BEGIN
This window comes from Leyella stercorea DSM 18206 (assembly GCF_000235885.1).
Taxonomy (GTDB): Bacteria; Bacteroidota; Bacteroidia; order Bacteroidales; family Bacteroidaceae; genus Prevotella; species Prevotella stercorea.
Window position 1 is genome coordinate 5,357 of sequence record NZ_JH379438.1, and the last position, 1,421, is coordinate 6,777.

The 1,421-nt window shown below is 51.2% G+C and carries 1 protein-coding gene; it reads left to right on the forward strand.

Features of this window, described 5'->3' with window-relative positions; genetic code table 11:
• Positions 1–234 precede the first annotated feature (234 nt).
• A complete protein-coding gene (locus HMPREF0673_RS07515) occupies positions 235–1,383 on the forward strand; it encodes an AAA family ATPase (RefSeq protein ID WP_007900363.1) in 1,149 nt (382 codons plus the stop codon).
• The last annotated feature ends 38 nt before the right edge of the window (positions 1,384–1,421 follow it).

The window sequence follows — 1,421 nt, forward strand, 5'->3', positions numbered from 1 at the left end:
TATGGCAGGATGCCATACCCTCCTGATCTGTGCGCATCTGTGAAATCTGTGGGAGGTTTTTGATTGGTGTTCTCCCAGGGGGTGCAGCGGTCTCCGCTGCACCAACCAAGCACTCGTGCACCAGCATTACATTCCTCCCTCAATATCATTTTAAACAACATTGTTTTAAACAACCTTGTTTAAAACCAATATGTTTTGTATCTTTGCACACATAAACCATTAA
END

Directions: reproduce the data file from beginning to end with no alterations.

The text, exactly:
This window comes from Leyella stercorea DSM 18206 (assembly GCF_000235885.1).
Taxonomy (GTDB): Bacteria; Bacteroidota; Bacteroidia; order Bacteroidales; family Bacteroidaceae; genus Prevotella; species Prevotella stercorea.
Window position 1 is genome coordinate 5,357 of sequence record NZ_JH379438.1, and the last position, 1,421, is coordinate 6,777.

The 1,421-nt window shown below is 51.2% G+C and carries 1 protein-coding gene; it reads left to right on the forward strand.

Features of this window, described 5'->3' with window-relative positions; genetic code table 11:
• Positions 1–234 precede the first annotated feature (234 nt).
• A complete protein-coding gene (locus HMPREF0673_RS07515) occupies positions 235–1,383 on the forward strand; it encodes an AAA family ATPase (RefSeq protein ID WP_007900363.1) in 1,149 nt (382 codons plus the stop codon).
• The last annotated feature ends 38 nt before the right edge of the window (positions 1,384–1,421 follow it).

The window sequence follows — 1,421 nt, forward strand, 5'->3', positions numbered from 1 at the left end:
TATGGCAGGATGCCATACCCTCCTGATCTGTGCGCATCTGTGAAATCTGTGGGAGGTTTTTGATTGGTGTTCTCCCAGGGGGTGCAGCGGTCTCCGCTGCACCAACCAAGCACTCGTGCACCAGCATTACATTCCTCCCTCAATATCATTTTAAACAACATTGTTTTAAACAACCTTGTTTAAAACCAATATGTTTTGTATCTTTGCACACATAAACCATTAA